An 83 year old man developed persistent hiccoughs and later became confused. He was admitted to hospital the next day. Mild tenderness was noted in the left upper quadrant.
Biochemistry results were: Na+ 128, K+ 5.7, creatinine 0.202, urea 12.7 (All in mmol/l). Bilirubin was elevated. Amylase was normal. [Hb] 115 g/l, WCC 15.2. He became febrile (T 38.9C) and an ultrasound the next day diagnosed acute cholecystitis with a large calculus in the neck of the gallbladder.
A subtotal cholecystectomy and exploration of common bile duct was performed the next day (4th).
Postop arterial gases in the Recovery Room on high flow oxygen by mask were collected (Gas 1)
Three days postop (7th), he became very confused and pulled out his T-tube. This was reinserted at laparotomy later the same day. He was reversed and extubated (at 1055 hrs) but remained unconscious and respiratory effort was poor. Naloxone IV was given without effect. Blood gases at 1209hrs (Gas 2) in theatre showed respiratory failure. He was reintubated and ventilated and gases were checked at 1242hrs (Gas 3). He was transferred ventilated to Intensive Care Unit at 1300hrs. Gas 4 and Gas 5 are later in the Intensive Care Unit.
|Serial Blood Gas Results for Case 22|
|Number:||Gas 1||Gas 2||Gas 3||Gas 4||Gas 5|
|Place:||Recovery Room||Op Theatre||Op Theatre||ICU||ICU|
|[HCO 3 ]||18||22.0||17.5||18.7||18.4|
He slowly improved and after a prolonged time in the Rehabilitation Unit was discharged to a Nursing Home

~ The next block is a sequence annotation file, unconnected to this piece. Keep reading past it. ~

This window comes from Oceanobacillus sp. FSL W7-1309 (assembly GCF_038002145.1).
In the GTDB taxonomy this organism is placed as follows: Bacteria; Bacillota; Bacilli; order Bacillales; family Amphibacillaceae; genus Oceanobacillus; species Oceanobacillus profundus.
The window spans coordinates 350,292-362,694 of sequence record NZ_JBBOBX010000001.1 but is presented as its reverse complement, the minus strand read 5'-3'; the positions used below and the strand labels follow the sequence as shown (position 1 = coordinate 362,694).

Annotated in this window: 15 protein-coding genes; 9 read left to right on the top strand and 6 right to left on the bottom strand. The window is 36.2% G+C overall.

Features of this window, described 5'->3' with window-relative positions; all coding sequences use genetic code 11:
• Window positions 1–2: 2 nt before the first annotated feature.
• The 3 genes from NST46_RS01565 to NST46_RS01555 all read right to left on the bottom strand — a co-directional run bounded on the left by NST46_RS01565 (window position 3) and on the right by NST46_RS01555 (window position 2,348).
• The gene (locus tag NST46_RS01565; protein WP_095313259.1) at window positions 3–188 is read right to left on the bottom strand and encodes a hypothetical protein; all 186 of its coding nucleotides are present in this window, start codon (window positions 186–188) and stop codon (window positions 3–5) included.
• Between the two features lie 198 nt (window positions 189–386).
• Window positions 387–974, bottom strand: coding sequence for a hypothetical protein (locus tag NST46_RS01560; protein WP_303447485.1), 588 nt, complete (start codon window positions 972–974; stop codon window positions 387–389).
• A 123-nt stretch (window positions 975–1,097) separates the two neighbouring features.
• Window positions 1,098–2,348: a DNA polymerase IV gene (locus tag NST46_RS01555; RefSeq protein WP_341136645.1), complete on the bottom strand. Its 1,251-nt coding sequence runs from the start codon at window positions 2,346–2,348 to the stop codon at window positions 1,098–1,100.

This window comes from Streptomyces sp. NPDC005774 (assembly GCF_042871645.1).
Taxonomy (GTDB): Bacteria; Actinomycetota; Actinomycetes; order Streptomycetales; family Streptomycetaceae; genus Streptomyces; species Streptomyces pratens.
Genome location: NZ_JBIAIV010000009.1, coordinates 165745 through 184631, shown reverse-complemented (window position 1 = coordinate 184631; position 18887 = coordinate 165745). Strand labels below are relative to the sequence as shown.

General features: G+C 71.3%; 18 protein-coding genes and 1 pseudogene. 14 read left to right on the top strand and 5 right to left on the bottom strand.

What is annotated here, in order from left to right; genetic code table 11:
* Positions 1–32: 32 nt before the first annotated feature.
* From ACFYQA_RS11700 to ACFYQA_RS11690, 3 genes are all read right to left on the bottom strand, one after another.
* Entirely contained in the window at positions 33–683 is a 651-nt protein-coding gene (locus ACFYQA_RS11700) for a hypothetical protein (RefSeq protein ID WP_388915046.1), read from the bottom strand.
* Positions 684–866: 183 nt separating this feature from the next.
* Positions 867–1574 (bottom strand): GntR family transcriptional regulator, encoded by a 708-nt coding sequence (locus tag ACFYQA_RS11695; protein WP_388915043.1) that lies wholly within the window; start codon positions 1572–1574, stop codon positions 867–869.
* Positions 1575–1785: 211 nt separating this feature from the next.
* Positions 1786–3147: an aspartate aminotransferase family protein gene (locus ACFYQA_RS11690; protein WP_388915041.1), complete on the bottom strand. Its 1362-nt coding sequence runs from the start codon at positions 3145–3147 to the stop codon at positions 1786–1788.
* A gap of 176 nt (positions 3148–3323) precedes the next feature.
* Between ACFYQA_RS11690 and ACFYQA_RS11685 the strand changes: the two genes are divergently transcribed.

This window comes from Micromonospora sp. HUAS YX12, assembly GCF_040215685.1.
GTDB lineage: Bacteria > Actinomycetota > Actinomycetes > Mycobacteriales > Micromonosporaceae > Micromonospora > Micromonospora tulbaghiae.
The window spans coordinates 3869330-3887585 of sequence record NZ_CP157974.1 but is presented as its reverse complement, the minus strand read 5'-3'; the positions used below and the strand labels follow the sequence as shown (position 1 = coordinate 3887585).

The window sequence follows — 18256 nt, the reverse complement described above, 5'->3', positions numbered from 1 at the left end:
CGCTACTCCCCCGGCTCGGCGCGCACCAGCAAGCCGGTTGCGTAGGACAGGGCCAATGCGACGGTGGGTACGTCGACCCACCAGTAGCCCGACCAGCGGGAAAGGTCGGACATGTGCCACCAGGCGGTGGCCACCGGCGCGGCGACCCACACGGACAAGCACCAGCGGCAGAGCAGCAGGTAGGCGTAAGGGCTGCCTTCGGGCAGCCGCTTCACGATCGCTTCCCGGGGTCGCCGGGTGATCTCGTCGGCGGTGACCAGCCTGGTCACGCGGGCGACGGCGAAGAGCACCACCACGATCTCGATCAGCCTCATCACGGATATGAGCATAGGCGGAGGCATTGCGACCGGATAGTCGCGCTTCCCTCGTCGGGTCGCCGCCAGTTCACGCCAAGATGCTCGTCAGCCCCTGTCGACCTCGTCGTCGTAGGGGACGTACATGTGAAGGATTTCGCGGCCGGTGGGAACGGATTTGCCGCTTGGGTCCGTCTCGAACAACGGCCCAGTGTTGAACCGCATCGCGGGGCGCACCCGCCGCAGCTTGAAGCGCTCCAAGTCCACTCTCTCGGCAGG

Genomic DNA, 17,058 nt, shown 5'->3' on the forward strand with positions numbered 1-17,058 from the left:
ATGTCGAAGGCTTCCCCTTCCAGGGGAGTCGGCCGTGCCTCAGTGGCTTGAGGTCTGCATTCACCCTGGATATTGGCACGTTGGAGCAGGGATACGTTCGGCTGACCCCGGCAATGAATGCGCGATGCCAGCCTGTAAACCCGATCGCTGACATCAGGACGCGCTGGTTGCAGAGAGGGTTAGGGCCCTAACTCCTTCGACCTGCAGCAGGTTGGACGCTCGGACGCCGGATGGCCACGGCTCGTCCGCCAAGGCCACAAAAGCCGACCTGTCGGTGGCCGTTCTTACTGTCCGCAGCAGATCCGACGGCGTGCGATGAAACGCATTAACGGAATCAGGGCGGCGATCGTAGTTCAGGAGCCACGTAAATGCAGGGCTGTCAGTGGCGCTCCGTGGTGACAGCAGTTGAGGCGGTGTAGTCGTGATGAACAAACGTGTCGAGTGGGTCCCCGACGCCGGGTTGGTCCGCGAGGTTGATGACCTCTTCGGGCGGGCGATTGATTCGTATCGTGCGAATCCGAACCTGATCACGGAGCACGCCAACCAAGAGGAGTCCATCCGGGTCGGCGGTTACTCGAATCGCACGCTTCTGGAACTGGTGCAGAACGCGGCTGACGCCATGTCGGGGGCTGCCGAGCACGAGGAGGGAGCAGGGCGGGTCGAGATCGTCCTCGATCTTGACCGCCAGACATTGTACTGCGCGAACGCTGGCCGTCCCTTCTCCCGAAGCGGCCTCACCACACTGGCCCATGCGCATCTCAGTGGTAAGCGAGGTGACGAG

If you have reached this case after proceeding through all the previous ones then you are well-placed to analyse this one yourself.
As an exercise, try your hand at doing this yourself (in a systematic way) before reading the comments below.
Gas (1) shows a mild metabolic acidosis with appropriate respiratory compensation. Hyponatraemia is noted and could be contributing to his confusion.
Gas (2) shows a severe respiratory acidosis due to prolonged hypoventilation in theatre. The acute effect of this is to cause an elevation in bicarbonate level. However the actual bicarbonate level is lower than 24mmol/l so a significant metabolic acidosis is also present. Severe hyponatraemia is noted. The continued unconsciousness and probable difficulty with reversal of neuromuscular blockage is explained by the known biochemical disorders. Any associated hypothermia will also contribute.
In Gas (3), the respiratory acidosis has been corrected by institution of adequate ventilation. The magnitude of the metabolic acidosis is now apparent. As ventilation is controlled, then the pCO2 value is not due to compensation but is dependent on the level of ventilation set by the Anaesthetist.
Chronic renal failure with a creatinine level of 0.2mmol/l would not by itself cause any metabolic acidosis.